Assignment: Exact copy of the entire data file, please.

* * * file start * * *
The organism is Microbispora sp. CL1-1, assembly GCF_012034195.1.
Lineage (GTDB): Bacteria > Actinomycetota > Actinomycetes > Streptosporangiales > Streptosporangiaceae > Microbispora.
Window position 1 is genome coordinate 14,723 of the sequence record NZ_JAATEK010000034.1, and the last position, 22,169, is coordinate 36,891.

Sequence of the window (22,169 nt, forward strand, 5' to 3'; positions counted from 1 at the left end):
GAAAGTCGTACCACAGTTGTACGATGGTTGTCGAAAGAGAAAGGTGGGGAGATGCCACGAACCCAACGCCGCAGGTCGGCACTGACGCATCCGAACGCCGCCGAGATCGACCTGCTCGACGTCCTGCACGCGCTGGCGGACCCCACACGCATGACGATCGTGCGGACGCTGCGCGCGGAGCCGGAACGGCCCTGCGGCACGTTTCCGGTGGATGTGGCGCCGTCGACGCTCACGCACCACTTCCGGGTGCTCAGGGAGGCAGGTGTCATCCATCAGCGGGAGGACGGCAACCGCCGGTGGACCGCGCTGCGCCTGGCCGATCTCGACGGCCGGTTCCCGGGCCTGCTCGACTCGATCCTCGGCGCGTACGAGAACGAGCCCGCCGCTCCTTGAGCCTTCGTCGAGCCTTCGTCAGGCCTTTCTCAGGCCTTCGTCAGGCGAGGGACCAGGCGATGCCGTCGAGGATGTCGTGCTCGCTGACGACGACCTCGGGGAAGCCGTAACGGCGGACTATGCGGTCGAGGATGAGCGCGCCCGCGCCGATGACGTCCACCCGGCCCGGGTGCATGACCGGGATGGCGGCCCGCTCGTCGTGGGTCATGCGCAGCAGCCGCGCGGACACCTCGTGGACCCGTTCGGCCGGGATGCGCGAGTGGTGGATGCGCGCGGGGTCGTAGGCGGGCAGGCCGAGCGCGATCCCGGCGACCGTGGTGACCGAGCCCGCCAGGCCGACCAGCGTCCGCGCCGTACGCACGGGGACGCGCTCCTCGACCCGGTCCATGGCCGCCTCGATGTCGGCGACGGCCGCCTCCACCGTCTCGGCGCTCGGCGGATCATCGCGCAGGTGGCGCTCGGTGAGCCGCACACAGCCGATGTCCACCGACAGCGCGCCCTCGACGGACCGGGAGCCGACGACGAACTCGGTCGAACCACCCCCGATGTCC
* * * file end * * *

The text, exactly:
The organism is Microbispora sp. CL1-1, assembly GCF_012034195.1.
Lineage (GTDB): Bacteria > Actinomycetota > Actinomycetes > Streptosporangiales > Streptosporangiaceae > Microbispora.
Window position 1 is genome coordinate 14,723 of the sequence record NZ_JAATEK010000034.1, and the last position, 22,169, is coordinate 36,891.

Sequence of the window (22,169 nt, forward strand, 5' to 3'; positions counted from 1 at the left end):
GAAAGTCGTACCACAGTTGTACGATGGTTGTCGAAAGAGAAAGGTGGGGAGATGCCACGAACCCAACGCCGCAGGTCGGCACTGACGCATCCGAACGCCGCCGAGATCGACCTGCTCGACGTCCTGCACGCGCTGGCGGACCCCACACGCATGACGATCGTGCGGACGCTGCGCGCGGAGCCGGAACGGCCCTGCGGCACGTTTCCGGTGGATGTGGCGCCGTCGACGCTCACGCACCACTTCCGGGTGCTCAGGGAGGCAGGTGTCATCCATCAGCGGGAGGACGGCAACCGCCGGTGGACCGCGCTGCGCCTGGCCGATCTCGACGGCCGGTTCCCGGGCCTGCTCGACTCGATCCTCGGCGCGTACGAGAACGAGCCCGCCGCTCCTTGAGCCTTCGTCGAGCCTTCGTCAGGCCTTTCTCAGGCCTTCGTCAGGCGAGGGACCAGGCGATGCCGTCGAGGATGTCGTGCTCGCTGACGACGACCTCGGGGAAGCCGTAACGGCGGACTATGCGGTCGAGGATGAGCGCGCCCGCGCCGATGACGTCCACCCGGCCCGGGTGCATGACCGGGATGGCGGCCCGCTCGTCGTGGGTCATGCGCAGCAGCCGCGCGGACACCTCGTGGACCCGTTCGGCCGGGATGCGCGAGTGGTGGATGCGCGCGGGGTCGTAGGCGGGCAGGCCGAGCGCGATCCCGGCGACCGTGGTGACCGAGCCCGCCAGGCCGACCAGCGTCCGCGCCGTACGCACGGGGACGCGCTCCTCGACCCGGTCCATGGCCGCCTCGATGTCGGCGACGGCCGCCTCCACCGTCTCGGCGCTCGGCGGATCATCGCGCAGGTGGCGCTCGGTGAGCCGCACACAGCCGATGTCCACCGACAGCGCGCCCTCGACGGACCGGGAGCCGACGACGAACTCGGTCGAACCACCCCCGATGTCC